Our officers were assured that if they would wait a few days whole regiments could be raised, and if the Government would give them arms to defend themselves they could bring Tennessee back into the Union in a few months.
They said that when the secession ordinance was passed armed men stood at the polls, and every thing went as certain politicians said.
At Savannah, Eastport, and Florence the officers and men of our gun-boats went ashore without arms, and mingled freely with the people.
The Union men along the river comprise the wealthy and best portion of the inhabitants, large numbers of whom have American flags.
Not a gun was fired either going or coming.”
“The War in North Alabama”
Harper’s Weekly, August 16, 1862
We illustrate on pages 513 and 518 some interesting scenes of General Mitchell’s campaign in North Alabama. Our pictures are from sketches by Mr. Hubner, of the Third Ohio, who thus describes them:
Burning the Tennessee Bridge at Decatur
“A part of Mitchell’s division, under command of Colonel Lytle, Tenth Ohio Volunteers, Third Ohio Volunteers, Colonel J. Beatty, Coldwater Battery, Captain Loomis (Michigan Artillery), were sent to Decatur, which place they held until the rebels with overwhelming forces, under command of General Price, advanced on us. We prevented the rebels from following us by burning the bridge, also the railroad depot. Mitchell took possession of every boat, even of the smallest skiff, for twenty miles up and down the river, so the rebels had not the slightest means to cross.
Captain Loomis did good work. His boys are the finest set of men I have ever seen. The bridge was a beautiful one, built of wood and iron, and 1700 yards long.
Defeat of Rebels at Bridgeport
After our arrival at Huntsville our gallant leader, General Mitchell, who was much pleased with our conduct, sent us immediately to Bridgeport, Jackson County, twenty-four miles above Chattanooga (a small place of about six or eight houses), where another force of the rebels, under General Ledbetter, was advancing. We drove them back, burned a small bridge, and Loomis shelled them out of their camp, which was situated about a mile from the shore of the river.
Guerrillas and Bushwhackers
On our way from Bridgeport back to Huntsville two of our men got shot by some bushwhackers, who fired on our train out of the bushes in the vicinity of Paint Rock. Colonel J. Beatty stopped the train and sent several detachments in pursuit of the rebels. One party went to the town and captured four or five of the band; another party, under command of Captain M’Dougal, Company H, Third Regiment Ohio Volunteers, went into a cave which is in the neighborhood of Paint Rock. A slave negro led the way. The entrance of the cave is not easily detected. It is half hidden by bushes and rocks. We had to walk some distance with heads bent; but soon the cave got wider and wider, and looked like a church with fine columns and arches, strange formations of the dropping limestone. The red blaze of the torches produced a strange and beautiful effect. Often it seemed to us that we saw human figures in the deep shadow, often we raised our trusty rifles, but found we were aiming at some curious limestone formation. We went about two miles into the cave, found signs of occasional visits by human beings, and the negro assured us it was in fact a hiding-place of a guerrilla band.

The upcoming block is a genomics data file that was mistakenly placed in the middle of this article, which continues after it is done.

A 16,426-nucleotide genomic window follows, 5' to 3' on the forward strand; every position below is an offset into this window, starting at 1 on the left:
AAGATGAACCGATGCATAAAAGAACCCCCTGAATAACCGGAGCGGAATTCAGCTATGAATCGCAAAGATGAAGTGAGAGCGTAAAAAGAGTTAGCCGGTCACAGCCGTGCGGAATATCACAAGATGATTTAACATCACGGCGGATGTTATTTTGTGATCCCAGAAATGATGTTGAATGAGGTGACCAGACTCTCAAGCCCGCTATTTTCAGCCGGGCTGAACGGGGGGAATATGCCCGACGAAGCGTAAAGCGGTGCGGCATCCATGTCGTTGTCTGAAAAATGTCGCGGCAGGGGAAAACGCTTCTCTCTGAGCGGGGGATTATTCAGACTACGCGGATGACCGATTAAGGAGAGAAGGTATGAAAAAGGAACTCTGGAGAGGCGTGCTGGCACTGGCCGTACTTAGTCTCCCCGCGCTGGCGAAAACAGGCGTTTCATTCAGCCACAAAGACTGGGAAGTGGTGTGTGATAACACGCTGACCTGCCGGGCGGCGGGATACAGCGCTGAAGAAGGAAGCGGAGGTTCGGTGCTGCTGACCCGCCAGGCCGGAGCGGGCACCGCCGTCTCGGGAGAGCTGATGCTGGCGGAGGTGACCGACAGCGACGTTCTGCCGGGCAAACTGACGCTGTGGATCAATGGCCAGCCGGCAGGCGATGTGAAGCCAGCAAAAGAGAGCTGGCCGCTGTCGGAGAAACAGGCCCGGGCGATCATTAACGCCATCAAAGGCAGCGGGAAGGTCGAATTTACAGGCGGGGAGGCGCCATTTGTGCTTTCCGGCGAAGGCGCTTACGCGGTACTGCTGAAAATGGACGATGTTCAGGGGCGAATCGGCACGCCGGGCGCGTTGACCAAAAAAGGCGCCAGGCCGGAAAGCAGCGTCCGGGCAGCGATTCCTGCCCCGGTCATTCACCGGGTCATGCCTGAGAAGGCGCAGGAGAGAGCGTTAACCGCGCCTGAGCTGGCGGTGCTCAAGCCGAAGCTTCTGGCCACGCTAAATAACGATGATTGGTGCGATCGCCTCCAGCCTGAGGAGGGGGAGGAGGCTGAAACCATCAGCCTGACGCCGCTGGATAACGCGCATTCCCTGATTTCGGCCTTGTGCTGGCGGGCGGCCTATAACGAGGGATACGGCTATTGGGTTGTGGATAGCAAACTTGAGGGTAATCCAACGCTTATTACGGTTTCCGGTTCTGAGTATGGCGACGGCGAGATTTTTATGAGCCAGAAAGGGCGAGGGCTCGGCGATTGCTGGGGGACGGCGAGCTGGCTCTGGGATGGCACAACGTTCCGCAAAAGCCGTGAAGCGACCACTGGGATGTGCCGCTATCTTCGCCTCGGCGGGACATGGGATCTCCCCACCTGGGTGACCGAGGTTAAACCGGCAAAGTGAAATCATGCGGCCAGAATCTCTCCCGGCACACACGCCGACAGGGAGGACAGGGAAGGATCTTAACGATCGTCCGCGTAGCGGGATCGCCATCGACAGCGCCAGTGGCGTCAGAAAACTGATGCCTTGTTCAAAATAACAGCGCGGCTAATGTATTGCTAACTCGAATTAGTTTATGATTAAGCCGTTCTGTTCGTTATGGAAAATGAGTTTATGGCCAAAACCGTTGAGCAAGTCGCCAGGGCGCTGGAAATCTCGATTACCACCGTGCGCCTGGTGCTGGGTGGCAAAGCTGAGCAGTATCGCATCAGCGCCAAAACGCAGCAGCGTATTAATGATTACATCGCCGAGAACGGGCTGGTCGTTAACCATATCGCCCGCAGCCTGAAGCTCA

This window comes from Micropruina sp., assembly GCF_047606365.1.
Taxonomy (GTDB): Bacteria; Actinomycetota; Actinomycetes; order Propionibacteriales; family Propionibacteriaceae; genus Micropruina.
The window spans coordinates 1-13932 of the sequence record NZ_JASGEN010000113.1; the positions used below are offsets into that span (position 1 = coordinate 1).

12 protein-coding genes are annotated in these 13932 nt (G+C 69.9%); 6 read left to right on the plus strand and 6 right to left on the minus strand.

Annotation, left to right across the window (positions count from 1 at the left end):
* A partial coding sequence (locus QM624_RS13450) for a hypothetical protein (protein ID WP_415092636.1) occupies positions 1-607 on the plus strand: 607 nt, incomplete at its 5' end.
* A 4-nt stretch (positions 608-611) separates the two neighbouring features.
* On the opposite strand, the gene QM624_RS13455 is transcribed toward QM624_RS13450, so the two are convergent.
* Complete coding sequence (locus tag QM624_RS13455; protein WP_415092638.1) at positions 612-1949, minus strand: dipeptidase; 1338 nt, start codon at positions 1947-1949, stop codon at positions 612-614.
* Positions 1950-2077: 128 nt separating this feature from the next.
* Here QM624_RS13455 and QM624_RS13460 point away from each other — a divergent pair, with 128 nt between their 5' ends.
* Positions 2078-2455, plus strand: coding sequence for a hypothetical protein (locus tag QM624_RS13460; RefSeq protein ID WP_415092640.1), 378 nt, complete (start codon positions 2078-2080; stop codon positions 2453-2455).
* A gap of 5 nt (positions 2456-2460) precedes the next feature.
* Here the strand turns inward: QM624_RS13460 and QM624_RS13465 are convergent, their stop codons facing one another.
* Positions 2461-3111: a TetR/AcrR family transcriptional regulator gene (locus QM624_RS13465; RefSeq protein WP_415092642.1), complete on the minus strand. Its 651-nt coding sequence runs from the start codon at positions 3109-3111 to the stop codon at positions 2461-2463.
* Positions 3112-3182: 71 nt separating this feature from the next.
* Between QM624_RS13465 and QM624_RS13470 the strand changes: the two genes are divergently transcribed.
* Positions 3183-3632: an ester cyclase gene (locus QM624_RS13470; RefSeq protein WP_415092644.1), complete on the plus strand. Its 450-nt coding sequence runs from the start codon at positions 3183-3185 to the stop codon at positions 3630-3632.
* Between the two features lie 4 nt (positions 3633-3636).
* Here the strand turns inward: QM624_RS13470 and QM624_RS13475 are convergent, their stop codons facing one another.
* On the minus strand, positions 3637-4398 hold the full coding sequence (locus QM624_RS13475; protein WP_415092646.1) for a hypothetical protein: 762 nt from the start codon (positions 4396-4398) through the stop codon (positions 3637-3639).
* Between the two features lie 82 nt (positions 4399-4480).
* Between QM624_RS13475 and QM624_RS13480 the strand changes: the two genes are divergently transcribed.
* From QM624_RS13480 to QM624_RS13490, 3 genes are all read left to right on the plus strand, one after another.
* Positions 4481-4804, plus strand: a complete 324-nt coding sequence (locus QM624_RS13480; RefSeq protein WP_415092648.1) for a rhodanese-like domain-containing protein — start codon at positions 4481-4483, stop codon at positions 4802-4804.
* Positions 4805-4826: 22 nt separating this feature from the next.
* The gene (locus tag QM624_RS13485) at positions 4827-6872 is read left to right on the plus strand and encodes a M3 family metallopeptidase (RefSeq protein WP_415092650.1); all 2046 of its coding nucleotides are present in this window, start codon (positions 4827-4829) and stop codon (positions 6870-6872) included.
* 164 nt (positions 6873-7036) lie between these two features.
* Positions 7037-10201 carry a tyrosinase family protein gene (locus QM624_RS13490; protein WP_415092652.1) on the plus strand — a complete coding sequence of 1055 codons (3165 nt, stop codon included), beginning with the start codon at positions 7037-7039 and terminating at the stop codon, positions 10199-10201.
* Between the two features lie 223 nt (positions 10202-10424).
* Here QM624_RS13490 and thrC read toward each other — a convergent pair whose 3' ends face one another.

We had to go back when the torches burned down. There are many side caves and abysses, and without light it is a most dangerous place. The cave is five miles long, and has several outlets.
We went back to where our train stopped. The other party arrived with the prisoners. One of them is a captain in some rebel cavalry company. They also found some guns.
The boys were so enraged Colonel B. Could hardly prevent them from hanging the murderers immediately. Some rebel houses were burned.
Late at night we arrived at Huntsville and delivered the traitors into jail.”
“The Murder of General Robert L. M’Cook”
Harper’s Weekly, August 23, 1862, p. 530
We illustrate on page 541 the brutal and coldblooded murder of General Robert L. M’Cook, who was assassinated by miscreants calling themselves guerillas, near Salem, Alabama, on 5th instant. The correspondent of the Philadelphia Press thus recounts the outrage:
“Nashville, August 7 Midnight
The city is in a perfect uproar of excitement over the details of the death of the brave General Robert L. M’Cook, of Ohio. His remains arrived in town tonight, and are now lying at the Commercial Hotel.
I write this at midnight, and therefore am unable to send you as full particulars as I could wish. On Tuesday last General Robert L. M’Cook, who was at the time very sick was in an ambulance near Salem, Alabama, on his way to his brigade. The ambulance was traveling over the usual military road, and about ten o’clock in the morning it arrived at a plantation where there was an abundance of water. After refreshing themselves they passed on with the wounded General. Intelligence of his whereabouts and condition was quickly spread, it is supposed; for before the ambulance had proceeded three miles the driver discovered that he was pursued by guerillas.
It was impossible to think of flight, and General M’Cook’s condition prohibited any idea of rescuing him. The guerilla leader ordered the ambulance to stop, the assassins at the same time surrounding it. The vehicle was then upset, and the sick officer turned into the road. While on his knees, helpless and sick, he was fired at by a ruffian, and shot through the side.